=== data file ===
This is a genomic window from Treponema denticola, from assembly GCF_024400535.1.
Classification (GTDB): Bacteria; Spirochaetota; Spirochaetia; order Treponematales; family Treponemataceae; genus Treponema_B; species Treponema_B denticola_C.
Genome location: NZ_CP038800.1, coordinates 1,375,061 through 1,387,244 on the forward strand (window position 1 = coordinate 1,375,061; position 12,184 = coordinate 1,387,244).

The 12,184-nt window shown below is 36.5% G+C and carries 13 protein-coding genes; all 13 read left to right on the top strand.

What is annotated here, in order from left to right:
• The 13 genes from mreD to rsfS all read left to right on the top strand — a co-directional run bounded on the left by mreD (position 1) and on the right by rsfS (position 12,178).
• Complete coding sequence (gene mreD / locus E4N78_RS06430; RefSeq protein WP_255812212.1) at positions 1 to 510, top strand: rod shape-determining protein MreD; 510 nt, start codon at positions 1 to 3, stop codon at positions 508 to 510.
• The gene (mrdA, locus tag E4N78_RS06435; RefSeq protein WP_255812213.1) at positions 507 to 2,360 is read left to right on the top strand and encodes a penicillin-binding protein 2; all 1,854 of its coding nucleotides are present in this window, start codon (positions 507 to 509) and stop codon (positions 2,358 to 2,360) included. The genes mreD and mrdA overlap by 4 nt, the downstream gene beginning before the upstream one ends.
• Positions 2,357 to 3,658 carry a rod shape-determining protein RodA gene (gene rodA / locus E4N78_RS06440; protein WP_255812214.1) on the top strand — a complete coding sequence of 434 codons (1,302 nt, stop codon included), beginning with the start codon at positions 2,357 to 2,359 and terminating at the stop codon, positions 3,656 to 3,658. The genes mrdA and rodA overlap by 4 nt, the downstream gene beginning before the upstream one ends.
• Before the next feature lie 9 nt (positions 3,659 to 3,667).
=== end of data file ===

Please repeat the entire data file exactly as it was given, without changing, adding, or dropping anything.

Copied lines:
This is a genomic window from Treponema denticola, from assembly GCF_024400535.1.
Classification (GTDB): Bacteria; Spirochaetota; Spirochaetia; order Treponematales; family Treponemataceae; genus Treponema_B; species Treponema_B denticola_C.
Genome location: NZ_CP038800.1, coordinates 1,375,061 through 1,387,244 on the forward strand (window position 1 = coordinate 1,375,061; position 12,184 = coordinate 1,387,244).

The 12,184-nt window shown below is 36.5% G+C and carries 13 protein-coding genes; all 13 read left to right on the top strand.

What is annotated here, in order from left to right:
• The 13 genes from mreD to rsfS all read left to right on the top strand — a co-directional run bounded on the left by mreD (position 1) and on the right by rsfS (position 12,178).
• Complete coding sequence (gene mreD / locus E4N78_RS06430; RefSeq protein WP_255812212.1) at positions 1 to 510, top strand: rod shape-determining protein MreD; 510 nt, start codon at positions 1 to 3, stop codon at positions 508 to 510.
• The gene (mrdA, locus tag E4N78_RS06435; RefSeq protein WP_255812213.1) at positions 507 to 2,360 is read left to right on the top strand and encodes a penicillin-binding protein 2; all 1,854 of its coding nucleotides are present in this window, start codon (positions 507 to 509) and stop codon (positions 2,358 to 2,360) included. The genes mreD and mrdA overlap by 4 nt, the downstream gene beginning before the upstream one ends.
• Positions 2,357 to 3,658 carry a rod shape-determining protein RodA gene (gene rodA / locus E4N78_RS06440; protein WP_255812214.1) on the top strand — a complete coding sequence of 434 codons (1,302 nt, stop codon included), beginning with the start codon at positions 2,357 to 2,359 and terminating at the stop codon, positions 3,656 to 3,658. The genes mrdA and rodA overlap by 4 nt, the downstream gene beginning before the upstream one ends.
• Before the next feature lie 9 nt (positions 3,659 to 3,667).